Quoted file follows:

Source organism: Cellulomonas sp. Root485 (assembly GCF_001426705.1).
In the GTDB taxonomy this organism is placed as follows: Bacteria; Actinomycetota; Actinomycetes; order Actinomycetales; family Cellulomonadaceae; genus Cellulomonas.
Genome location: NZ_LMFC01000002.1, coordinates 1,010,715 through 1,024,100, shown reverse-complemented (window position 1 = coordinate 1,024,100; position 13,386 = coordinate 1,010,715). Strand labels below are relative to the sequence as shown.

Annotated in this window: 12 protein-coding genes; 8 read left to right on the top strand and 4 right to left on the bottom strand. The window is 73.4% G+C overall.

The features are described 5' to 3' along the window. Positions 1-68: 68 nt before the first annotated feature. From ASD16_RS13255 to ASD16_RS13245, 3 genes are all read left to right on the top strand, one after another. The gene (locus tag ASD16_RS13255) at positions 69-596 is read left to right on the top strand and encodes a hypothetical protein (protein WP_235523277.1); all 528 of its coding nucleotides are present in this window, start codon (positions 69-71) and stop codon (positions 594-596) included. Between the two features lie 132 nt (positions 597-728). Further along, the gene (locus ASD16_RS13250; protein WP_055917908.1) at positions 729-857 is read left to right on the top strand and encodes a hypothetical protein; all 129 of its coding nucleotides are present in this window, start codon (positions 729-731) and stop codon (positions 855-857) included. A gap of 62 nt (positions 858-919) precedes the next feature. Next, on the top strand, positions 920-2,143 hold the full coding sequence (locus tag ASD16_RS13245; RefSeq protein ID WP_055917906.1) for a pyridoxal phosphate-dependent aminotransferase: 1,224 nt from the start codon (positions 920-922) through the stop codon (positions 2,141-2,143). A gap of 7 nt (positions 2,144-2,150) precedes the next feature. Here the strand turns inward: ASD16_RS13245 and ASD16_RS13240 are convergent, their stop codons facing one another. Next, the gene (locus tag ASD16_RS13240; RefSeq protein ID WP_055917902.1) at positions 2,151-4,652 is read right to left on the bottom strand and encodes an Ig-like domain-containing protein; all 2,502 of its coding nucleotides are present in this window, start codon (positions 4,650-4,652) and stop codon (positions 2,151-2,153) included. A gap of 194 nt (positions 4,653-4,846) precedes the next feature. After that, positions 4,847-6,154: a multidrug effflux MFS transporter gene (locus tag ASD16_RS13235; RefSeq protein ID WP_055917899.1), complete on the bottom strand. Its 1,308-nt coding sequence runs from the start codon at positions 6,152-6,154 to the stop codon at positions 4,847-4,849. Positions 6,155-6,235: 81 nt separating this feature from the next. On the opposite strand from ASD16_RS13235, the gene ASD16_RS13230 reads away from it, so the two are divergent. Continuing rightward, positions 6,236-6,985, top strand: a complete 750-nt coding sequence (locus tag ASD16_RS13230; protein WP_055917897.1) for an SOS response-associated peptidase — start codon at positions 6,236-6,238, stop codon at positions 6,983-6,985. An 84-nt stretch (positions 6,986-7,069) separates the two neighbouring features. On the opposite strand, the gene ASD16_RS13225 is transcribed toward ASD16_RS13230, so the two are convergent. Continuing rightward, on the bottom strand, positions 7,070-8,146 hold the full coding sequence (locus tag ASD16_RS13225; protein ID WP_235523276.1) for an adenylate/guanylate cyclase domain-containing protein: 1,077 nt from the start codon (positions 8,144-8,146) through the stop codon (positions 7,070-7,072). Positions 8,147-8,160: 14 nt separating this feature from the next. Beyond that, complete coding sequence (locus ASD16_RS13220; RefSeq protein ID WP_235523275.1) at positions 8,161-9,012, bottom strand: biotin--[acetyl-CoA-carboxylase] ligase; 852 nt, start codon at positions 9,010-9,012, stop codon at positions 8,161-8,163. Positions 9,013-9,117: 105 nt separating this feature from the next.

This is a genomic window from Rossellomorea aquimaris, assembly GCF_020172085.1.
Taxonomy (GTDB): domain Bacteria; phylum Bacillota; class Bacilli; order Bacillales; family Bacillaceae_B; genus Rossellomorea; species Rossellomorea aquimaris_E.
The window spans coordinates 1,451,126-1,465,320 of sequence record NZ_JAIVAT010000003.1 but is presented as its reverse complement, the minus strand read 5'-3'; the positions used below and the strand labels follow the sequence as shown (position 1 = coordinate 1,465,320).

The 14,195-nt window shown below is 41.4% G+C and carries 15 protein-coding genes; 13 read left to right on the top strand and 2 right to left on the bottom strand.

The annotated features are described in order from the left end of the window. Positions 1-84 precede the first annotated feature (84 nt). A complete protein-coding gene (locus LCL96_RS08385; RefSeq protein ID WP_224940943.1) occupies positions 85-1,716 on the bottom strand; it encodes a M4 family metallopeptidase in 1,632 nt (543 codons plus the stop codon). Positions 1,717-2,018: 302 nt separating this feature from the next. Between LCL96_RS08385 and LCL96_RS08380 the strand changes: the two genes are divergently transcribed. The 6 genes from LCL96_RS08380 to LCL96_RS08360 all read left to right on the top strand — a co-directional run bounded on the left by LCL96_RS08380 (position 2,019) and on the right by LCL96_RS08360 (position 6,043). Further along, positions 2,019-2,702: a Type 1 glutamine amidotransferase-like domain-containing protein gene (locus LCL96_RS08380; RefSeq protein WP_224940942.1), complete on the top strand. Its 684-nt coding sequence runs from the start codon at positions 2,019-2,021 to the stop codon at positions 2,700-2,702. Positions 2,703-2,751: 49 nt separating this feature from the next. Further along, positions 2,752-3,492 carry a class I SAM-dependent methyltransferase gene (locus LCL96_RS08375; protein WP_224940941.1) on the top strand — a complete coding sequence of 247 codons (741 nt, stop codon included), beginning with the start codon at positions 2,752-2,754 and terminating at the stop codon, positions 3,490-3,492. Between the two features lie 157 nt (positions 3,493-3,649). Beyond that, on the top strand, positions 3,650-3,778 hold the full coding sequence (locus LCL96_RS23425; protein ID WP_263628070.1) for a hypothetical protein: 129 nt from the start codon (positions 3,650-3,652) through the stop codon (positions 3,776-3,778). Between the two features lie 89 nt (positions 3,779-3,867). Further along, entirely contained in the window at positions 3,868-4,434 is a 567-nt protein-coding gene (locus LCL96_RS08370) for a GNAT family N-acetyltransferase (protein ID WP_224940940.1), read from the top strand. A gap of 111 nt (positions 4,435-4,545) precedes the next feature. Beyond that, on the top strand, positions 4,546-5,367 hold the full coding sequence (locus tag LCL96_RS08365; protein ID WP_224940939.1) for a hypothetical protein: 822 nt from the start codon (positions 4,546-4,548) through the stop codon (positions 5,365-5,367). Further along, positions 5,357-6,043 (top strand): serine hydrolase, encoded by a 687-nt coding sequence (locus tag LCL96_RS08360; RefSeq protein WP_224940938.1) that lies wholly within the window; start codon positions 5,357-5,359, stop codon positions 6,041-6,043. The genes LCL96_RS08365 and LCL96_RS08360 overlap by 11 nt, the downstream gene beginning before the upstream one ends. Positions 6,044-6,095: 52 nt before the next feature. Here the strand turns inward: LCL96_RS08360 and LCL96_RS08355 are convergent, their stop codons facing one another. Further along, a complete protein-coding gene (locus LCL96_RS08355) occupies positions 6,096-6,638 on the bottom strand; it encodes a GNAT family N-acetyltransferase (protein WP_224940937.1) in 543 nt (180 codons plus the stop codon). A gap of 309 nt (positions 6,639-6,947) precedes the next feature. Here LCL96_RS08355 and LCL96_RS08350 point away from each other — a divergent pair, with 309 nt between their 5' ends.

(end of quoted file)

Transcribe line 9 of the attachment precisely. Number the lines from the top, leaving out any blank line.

The 14,195-nt window shown below is 41.4% G+C and carries 15 protein-coding genes; 13 read left to right on the top strand and 2 right to left on the bottom strand.